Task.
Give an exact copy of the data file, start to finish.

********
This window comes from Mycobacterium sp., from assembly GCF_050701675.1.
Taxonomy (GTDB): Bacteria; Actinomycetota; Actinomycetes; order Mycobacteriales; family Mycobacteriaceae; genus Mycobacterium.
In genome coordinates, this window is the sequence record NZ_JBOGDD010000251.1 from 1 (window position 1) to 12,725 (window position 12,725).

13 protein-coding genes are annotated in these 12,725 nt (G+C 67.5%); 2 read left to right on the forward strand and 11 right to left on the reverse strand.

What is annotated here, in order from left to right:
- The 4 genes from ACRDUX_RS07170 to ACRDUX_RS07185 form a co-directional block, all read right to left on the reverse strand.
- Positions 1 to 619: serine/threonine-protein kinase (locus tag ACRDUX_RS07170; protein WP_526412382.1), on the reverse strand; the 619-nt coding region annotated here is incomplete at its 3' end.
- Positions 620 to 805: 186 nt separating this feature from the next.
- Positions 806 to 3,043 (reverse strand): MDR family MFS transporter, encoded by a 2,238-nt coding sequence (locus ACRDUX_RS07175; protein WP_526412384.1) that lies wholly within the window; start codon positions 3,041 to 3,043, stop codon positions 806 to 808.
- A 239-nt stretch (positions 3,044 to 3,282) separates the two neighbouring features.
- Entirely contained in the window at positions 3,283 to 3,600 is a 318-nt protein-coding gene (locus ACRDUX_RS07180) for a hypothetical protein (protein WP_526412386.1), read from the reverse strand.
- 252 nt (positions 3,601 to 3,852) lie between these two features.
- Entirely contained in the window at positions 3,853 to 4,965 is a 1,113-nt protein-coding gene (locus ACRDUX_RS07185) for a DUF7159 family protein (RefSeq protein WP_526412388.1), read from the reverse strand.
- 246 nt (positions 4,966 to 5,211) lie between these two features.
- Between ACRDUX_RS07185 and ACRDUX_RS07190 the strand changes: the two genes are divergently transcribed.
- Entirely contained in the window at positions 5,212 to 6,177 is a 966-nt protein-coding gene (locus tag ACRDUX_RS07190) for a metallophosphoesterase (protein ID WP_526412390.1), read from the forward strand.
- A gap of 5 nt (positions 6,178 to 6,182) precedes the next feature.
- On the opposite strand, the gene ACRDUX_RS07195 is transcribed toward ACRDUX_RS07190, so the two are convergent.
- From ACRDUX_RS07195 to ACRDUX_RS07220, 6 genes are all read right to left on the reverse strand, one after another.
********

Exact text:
This window comes from Mycobacterium sp., from assembly GCF_050701675.1.
Taxonomy (GTDB): Bacteria; Actinomycetota; Actinomycetes; order Mycobacteriales; family Mycobacteriaceae; genus Mycobacterium.
In genome coordinates, this window is the sequence record NZ_JBOGDD010000251.1 from 1 (window position 1) to 12,725 (window position 12,725).

13 protein-coding genes are annotated in these 12,725 nt (G+C 67.5%); 2 read left to right on the forward strand and 11 right to left on the reverse strand.

What is annotated here, in order from left to right:
- The 4 genes from ACRDUX_RS07170 to ACRDUX_RS07185 form a co-directional block, all read right to left on the reverse strand.
- Positions 1 to 619: serine/threonine-protein kinase (locus tag ACRDUX_RS07170; protein WP_526412382.1), on the reverse strand; the 619-nt coding region annotated here is incomplete at its 3' end.
- Positions 620 to 805: 186 nt separating this feature from the next.
- Positions 806 to 3,043 (reverse strand): MDR family MFS transporter, encoded by a 2,238-nt coding sequence (locus ACRDUX_RS07175; protein WP_526412384.1) that lies wholly within the window; start codon positions 3,041 to 3,043, stop codon positions 806 to 808.
- A 239-nt stretch (positions 3,044 to 3,282) separates the two neighbouring features.
- Entirely contained in the window at positions 3,283 to 3,600 is a 318-nt protein-coding gene (locus ACRDUX_RS07180) for a hypothetical protein (protein WP_526412386.1), read from the reverse strand.
- 252 nt (positions 3,601 to 3,852) lie between these two features.
- Entirely contained in the window at positions 3,853 to 4,965 is a 1,113-nt protein-coding gene (locus ACRDUX_RS07185) for a DUF7159 family protein (RefSeq protein WP_526412388.1), read from the reverse strand.
- 246 nt (positions 4,966 to 5,211) lie between these two features.
- Between ACRDUX_RS07185 and ACRDUX_RS07190 the strand changes: the two genes are divergently transcribed.
- Entirely contained in the window at positions 5,212 to 6,177 is a 966-nt protein-coding gene (locus tag ACRDUX_RS07190) for a metallophosphoesterase (protein ID WP_526412390.1), read from the forward strand.
- A gap of 5 nt (positions 6,178 to 6,182) precedes the next feature.
- On the opposite strand, the gene ACRDUX_RS07195 is transcribed toward ACRDUX_RS07190, so the two are convergent.
- From ACRDUX_RS07195 to ACRDUX_RS07220, 6 genes are all read right to left on the reverse strand, one after another.